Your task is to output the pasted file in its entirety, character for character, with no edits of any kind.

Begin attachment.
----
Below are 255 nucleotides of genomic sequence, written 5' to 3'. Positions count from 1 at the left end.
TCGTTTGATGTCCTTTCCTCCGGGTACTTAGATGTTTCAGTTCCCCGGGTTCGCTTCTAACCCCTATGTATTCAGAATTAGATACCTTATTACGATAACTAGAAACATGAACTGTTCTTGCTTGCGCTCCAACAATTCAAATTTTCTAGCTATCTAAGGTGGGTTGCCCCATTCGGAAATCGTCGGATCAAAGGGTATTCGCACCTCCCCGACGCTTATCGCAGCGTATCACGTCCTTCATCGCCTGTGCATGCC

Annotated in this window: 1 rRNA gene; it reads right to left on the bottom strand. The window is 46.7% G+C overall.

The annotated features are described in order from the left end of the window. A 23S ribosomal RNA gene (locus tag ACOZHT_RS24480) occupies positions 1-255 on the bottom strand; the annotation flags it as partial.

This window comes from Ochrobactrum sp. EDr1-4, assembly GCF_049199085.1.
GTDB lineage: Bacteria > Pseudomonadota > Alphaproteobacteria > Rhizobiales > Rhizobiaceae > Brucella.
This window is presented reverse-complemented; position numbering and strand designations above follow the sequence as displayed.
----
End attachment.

Below are 255 nucleotides of genomic sequence, written 5' to 3'. Positions count from 1 at the left end.
TCGTTTGATGTCCTTTCCTCCGGGTACTTAGATGTTTCAGTTCCCCGGGTTCGCTTCTAACCCCTATGTATTCAGAATTAGATACCTTATTACGATAACTAGAAACATGAACTGTTCTTGCTTGCGCTCCAACAATTCAAATTTTCTAGCTATCTAAGGTGGGTTGCCCCATTCGGAAATCGTCGGATCAAAGGGTATTCGCACCTCCCCGACGCTTATCGCAGCGTATCACGTCCTTCATCGCCTGTGCATGCC

Annotated in this window: 1 rRNA gene; it reads right to left on the bottom strand. The window is 46.7% G+C overall.

The annotated features are described in order from the left end of the window. A 23S ribosomal RNA gene (locus tag ACOZHT_RS24480) occupies positions 1-255 on the bottom strand; the annotation flags it as partial.

This window comes from Ochrobactrum sp. EDr1-4, assembly GCF_049199085.1.
GTDB lineage: Bacteria > Pseudomonadota > Alphaproteobacteria > Rhizobiales > Rhizobiaceae > Brucella.
This window is presented reverse-complemented; position numbering and strand designations above follow the sequence as displayed.